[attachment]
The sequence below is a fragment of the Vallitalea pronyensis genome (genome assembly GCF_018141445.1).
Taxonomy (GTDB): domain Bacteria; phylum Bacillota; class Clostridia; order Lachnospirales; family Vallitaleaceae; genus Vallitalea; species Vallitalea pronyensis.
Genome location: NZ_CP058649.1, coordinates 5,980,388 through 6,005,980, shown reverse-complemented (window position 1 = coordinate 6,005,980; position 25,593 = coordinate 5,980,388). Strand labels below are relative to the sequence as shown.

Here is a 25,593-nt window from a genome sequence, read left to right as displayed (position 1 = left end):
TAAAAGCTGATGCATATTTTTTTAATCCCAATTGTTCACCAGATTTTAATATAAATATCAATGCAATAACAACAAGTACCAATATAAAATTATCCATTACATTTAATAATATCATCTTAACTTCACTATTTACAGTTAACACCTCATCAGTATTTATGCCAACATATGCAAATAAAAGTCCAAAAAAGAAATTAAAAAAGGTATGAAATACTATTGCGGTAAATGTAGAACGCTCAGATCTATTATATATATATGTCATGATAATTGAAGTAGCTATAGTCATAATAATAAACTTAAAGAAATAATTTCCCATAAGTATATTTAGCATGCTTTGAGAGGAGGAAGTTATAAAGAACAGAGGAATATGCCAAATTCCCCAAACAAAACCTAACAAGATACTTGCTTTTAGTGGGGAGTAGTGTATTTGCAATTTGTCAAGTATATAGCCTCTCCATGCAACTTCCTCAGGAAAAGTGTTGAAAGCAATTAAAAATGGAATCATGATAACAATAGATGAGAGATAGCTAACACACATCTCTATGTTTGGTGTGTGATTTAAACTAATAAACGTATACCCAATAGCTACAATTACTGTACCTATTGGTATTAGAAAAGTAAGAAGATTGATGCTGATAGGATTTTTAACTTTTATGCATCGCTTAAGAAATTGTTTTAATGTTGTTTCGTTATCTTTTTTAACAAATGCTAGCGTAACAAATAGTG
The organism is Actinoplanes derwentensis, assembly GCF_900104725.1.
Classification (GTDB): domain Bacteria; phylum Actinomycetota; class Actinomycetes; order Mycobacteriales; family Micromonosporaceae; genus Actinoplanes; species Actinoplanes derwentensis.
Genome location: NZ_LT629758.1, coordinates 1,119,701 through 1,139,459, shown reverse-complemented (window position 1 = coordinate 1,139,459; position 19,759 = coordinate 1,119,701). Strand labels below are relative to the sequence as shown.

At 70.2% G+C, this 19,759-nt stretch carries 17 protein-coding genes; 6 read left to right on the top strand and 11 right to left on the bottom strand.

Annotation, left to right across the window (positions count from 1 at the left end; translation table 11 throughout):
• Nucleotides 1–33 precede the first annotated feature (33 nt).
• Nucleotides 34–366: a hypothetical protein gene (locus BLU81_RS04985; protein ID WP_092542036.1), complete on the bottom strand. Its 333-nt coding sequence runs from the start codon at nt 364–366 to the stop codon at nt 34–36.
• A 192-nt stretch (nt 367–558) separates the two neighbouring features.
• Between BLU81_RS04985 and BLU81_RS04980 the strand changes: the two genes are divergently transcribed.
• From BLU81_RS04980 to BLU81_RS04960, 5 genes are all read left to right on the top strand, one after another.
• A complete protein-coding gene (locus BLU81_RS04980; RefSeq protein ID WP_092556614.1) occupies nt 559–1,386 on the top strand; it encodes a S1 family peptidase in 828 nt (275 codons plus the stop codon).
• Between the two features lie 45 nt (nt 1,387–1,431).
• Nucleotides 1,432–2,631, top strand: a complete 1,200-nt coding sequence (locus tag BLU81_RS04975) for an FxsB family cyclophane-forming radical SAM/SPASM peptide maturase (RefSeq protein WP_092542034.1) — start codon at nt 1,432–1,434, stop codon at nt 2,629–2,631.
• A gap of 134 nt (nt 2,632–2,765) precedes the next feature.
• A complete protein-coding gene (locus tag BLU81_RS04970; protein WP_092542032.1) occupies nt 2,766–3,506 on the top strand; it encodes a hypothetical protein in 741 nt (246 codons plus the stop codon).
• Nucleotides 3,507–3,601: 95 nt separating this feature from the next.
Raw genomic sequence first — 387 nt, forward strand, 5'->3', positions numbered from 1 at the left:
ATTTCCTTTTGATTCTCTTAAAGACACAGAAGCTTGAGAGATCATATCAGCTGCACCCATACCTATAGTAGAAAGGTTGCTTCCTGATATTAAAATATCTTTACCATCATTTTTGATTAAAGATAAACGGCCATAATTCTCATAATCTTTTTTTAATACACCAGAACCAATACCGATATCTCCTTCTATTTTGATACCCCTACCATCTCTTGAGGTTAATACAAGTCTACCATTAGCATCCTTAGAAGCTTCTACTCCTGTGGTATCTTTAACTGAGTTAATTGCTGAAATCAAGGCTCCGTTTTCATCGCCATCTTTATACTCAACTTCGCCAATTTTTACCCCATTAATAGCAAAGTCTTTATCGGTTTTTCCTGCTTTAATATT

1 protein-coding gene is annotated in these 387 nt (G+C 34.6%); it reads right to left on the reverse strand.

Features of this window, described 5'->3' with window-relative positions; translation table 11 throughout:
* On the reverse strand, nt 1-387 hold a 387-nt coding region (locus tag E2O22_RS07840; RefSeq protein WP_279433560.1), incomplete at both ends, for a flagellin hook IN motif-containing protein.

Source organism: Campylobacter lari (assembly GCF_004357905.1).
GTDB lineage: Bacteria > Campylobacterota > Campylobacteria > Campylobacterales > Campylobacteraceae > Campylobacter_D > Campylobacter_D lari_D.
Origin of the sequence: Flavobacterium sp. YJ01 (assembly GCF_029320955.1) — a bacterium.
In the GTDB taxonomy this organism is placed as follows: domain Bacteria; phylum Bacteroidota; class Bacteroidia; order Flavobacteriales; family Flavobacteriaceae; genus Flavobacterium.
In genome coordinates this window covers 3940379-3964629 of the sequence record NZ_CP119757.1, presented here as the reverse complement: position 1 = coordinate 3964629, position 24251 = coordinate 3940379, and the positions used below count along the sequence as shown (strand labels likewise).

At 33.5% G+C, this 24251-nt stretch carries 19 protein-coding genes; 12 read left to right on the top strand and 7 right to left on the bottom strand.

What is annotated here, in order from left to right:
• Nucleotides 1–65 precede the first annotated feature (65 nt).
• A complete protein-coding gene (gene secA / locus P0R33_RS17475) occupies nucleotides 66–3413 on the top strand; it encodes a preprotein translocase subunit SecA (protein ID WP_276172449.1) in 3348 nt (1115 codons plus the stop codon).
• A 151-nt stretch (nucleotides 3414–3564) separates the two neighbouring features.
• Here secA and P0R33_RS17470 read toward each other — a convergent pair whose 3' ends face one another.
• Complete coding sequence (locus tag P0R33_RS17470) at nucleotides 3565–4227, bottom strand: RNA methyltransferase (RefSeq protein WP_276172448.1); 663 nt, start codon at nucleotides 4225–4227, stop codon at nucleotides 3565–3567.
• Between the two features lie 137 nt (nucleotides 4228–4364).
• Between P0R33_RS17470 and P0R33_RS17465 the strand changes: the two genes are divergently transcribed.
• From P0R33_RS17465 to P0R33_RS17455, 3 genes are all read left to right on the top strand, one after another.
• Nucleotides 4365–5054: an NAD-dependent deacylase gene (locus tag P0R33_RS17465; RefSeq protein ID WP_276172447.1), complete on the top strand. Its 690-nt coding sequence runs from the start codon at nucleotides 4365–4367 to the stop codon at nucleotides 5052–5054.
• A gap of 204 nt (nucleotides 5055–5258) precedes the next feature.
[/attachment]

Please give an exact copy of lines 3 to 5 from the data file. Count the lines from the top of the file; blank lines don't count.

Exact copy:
Genome location: NZ_CP058649.1, coordinates 5,980,388 through 6,005,980, shown reverse-complemented (window position 1 = coordinate 6,005,980; position 25,593 = coordinate 5,980,388). Strand labels below are relative to the sequence as shown.

Here is a 25,593-nt window from a genome sequence, read left to right as displayed (position 1 = left end):
TAAAAGCTGATGCATATTTTTTTAATCCCAATTGTTCACCAGATTTTAATATAAATATCAATGCAATAACAACAAGTACCAATATAAAATTATCCATTACATTTAATAATATCATCTTAACTTCACTATTTACAGTTAACACCTCATCAGTATTTATGCCAACATATGCAAATAAAAGTCCAAAAAAGAAATTAAAAAAGGTATGAAATACTATTGCGGTAAATGTAGAACGCTCAGATCTATTATATATATATGTCATGATAATTGAAGTAGCTATAGTCATAATAATAAACTTAAAGAAATAATTTCCCATAAGTATATTTAGCATGCTTTGAGAGGAGGAAGTTATAAAGAACAGAGGAATATGCCAAATTCCCCAAACAAAACCTAACAAGATACTTGCTTTTAGTGGGGAGTAGTGTATTTGCAATTTGTCAAGTATATAGCCTCTCCATGCAACTTCCTCAGGAAAAGTGTTGAAAGCAATTAAAAATGGAATCATGATAACAATAGATGAGAGATAGCTAACACACATCTCTATGTTTGGTGTGTGATTTAAACTAATAAACGTATACCCAATAGCTACAATTACTGTACCTATTGGTATTAGAAAAGTAAGAAGATTGATGCTGATAGGATTTTTAACTTTTATGCATCGCTTAAGAAATTGTTTTAATGTTGTTTCGTTATCTTTTTTAACAAATGCTAGCGTAACAAATAGTG